Of the respondents who indicated that they wished to stop working as soon as possible, 81% (n = 64) named one or more substantive reasons. The most common set of reasons were positive aspects of retirement (40%, n = 26) such as wanting as much time as possible to enjoy retirement and life in general, to pursue free-time activities such as travel, or spend more time with family and friends, at best while still being relatively young and healthy. The second line of argumentation were negative aspects of working life (33%, n = 21), in particular not enjoying one’s job, working only as a means to an end, or poor working conditions such as a bad social atmosphere or low pay. The third cluster of arguments were health-related (22%, n = 14), with respondents explaining that they were chronically sick, exhausted, often because their jobs were physically and/or emotionally demanding. Finally, 19% (n = 12) specified that they would only continue to work as long as it was financially necessary.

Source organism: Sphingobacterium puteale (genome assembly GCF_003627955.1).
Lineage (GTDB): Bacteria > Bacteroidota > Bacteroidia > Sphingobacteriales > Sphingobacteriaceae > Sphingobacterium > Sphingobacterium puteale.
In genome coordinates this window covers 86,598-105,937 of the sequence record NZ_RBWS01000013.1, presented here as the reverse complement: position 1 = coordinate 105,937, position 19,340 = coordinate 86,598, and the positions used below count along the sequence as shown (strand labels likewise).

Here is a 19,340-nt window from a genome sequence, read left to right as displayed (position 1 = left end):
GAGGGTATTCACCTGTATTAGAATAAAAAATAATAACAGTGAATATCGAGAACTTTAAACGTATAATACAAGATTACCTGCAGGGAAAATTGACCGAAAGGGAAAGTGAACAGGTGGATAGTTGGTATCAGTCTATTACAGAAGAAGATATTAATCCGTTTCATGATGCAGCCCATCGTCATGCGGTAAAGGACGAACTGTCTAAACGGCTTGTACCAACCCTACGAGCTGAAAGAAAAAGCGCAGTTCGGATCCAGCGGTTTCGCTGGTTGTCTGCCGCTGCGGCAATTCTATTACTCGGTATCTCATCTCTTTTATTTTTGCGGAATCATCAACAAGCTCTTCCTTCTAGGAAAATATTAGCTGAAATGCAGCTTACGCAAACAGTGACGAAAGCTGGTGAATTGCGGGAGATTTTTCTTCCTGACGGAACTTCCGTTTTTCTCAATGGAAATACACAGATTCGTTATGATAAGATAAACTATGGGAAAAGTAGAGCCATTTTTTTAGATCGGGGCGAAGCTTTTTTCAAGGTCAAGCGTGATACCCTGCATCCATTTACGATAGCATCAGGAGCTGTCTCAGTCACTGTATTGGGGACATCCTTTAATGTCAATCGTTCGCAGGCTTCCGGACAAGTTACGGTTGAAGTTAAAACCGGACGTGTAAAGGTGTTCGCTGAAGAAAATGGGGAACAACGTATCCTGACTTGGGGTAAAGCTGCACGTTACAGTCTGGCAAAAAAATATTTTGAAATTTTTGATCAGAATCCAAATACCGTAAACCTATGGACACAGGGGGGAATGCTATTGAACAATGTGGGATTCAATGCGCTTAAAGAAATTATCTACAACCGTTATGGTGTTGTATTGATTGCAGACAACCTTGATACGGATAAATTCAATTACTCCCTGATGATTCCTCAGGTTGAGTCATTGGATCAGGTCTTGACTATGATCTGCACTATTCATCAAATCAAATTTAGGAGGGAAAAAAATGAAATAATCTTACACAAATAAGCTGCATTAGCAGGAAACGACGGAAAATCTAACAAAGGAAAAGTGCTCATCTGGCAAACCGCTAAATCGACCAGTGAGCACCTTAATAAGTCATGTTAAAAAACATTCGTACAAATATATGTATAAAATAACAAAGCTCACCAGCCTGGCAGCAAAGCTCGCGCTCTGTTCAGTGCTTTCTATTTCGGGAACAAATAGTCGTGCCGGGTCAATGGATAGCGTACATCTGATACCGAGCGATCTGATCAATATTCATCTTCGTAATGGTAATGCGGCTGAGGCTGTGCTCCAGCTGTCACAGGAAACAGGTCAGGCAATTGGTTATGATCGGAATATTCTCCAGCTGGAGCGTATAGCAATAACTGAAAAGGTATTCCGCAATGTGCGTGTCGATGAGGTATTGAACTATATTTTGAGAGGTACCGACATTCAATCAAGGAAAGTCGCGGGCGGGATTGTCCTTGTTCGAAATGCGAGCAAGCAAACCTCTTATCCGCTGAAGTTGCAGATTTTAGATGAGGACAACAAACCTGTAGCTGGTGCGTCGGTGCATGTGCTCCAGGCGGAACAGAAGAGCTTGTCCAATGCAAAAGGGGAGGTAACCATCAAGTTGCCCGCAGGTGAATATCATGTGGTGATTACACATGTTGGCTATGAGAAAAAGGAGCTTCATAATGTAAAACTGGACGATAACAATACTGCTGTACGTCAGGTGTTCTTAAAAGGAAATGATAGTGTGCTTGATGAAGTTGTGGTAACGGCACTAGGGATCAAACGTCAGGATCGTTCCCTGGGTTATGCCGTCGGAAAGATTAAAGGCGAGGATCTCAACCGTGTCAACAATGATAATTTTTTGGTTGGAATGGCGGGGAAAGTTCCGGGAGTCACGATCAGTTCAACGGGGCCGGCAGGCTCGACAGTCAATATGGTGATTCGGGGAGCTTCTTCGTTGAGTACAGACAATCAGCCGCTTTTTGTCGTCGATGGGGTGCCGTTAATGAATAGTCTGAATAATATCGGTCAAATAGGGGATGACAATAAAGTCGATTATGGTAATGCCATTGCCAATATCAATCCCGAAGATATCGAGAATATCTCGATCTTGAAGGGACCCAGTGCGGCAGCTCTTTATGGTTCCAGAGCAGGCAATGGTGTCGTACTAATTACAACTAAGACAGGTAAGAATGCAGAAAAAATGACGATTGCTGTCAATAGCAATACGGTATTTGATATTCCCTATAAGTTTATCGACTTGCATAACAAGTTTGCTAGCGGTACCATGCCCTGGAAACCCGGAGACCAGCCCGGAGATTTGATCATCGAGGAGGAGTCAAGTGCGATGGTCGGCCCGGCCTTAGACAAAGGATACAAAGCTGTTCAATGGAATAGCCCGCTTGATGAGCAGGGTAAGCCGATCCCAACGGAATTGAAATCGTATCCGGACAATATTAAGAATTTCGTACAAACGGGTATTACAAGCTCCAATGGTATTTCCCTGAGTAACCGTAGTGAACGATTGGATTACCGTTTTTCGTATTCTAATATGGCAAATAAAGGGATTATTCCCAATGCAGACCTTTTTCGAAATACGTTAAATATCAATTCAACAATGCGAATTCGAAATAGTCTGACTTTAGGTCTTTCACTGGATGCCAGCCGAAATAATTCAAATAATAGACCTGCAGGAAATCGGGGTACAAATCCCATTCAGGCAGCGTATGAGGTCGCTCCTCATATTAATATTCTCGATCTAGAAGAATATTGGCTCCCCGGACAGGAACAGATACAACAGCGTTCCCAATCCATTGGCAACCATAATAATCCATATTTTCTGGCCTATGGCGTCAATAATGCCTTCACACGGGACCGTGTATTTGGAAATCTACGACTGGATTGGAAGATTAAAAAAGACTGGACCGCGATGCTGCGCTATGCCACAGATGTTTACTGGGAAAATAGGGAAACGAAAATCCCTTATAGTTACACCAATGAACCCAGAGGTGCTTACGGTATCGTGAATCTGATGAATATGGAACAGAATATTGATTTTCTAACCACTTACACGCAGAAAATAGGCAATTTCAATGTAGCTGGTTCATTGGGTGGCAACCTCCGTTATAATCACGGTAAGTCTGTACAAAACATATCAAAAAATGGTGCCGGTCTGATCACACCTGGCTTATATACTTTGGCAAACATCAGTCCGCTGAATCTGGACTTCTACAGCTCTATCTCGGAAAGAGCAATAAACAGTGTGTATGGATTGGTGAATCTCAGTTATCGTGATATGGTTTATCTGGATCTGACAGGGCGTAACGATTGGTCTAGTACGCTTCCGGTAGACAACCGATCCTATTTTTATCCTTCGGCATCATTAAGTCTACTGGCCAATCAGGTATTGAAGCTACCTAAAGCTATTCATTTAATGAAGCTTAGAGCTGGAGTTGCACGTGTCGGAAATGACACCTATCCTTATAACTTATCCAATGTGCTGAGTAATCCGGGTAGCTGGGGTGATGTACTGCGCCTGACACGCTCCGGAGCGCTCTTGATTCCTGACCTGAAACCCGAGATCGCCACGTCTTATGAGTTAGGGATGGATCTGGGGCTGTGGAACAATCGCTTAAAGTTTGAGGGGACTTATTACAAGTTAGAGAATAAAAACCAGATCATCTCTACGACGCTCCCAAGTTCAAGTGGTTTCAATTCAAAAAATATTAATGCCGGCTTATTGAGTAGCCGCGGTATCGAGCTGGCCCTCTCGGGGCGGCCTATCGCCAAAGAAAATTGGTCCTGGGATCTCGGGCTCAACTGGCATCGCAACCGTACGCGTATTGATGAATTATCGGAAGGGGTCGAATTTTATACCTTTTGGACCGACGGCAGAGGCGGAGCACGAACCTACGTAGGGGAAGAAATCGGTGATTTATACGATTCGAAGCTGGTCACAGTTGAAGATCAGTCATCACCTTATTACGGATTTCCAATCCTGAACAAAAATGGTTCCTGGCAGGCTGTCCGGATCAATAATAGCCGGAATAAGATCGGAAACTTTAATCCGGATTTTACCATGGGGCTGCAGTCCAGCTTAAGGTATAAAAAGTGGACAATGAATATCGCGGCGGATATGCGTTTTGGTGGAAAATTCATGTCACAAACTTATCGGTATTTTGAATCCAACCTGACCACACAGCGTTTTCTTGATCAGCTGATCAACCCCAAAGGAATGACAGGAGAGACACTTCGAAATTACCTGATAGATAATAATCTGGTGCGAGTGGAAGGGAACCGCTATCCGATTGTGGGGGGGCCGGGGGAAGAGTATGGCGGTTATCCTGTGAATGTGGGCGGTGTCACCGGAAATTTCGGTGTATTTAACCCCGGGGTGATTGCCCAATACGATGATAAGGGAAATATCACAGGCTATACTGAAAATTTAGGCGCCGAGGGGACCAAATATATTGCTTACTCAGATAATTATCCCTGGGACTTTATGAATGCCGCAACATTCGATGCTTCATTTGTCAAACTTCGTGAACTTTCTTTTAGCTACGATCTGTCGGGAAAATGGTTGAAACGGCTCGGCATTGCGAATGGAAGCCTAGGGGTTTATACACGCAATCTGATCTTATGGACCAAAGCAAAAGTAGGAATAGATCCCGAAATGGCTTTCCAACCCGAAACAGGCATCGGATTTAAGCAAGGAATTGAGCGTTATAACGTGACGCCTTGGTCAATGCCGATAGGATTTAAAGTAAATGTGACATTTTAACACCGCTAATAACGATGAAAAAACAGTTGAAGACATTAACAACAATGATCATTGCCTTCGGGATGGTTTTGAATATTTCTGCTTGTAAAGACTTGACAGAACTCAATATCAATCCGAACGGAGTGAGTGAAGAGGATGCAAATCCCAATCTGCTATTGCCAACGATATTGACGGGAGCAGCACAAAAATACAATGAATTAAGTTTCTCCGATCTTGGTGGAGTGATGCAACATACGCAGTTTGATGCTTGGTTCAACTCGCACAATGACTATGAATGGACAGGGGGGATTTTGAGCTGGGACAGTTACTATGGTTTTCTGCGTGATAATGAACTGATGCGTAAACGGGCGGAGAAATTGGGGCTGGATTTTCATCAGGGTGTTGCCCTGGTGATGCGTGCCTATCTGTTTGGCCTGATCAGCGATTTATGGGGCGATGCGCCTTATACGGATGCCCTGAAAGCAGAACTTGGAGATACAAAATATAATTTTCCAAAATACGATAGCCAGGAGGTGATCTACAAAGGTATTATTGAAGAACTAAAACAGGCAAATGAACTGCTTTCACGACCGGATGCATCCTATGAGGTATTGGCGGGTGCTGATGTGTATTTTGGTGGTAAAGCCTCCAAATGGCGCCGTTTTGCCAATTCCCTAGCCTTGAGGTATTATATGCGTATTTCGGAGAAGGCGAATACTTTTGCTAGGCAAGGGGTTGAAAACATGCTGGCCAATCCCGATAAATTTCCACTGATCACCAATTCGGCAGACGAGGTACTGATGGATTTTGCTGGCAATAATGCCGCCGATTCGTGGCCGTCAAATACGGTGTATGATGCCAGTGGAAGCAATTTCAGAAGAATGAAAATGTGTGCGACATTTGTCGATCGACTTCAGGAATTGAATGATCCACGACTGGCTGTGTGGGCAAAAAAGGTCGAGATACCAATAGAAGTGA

Respondents who gave a numeric answer were asked to insert a number between 15 and 100; however, there were no plausibility checks preventing respondents from inserting their current age or even younger. Of the 160 respondents who gave a numeric answer, four inserted an age that was below their current age and five inserted their current age. Of these, one person wrote that they had severe physical impairments since this age and believe they should have been able to retire at that moment. Another respondent wrote that they didn’t retire at the age he/she had inserted but would have preferred this. One respondent was due to retire in the next months, and a second was already semi-retired with health problems. In one case, the inserted age seemed to include a typing error based on the response to the probe. In the other four cases, it remained unclear why the respondents typed in the respective response.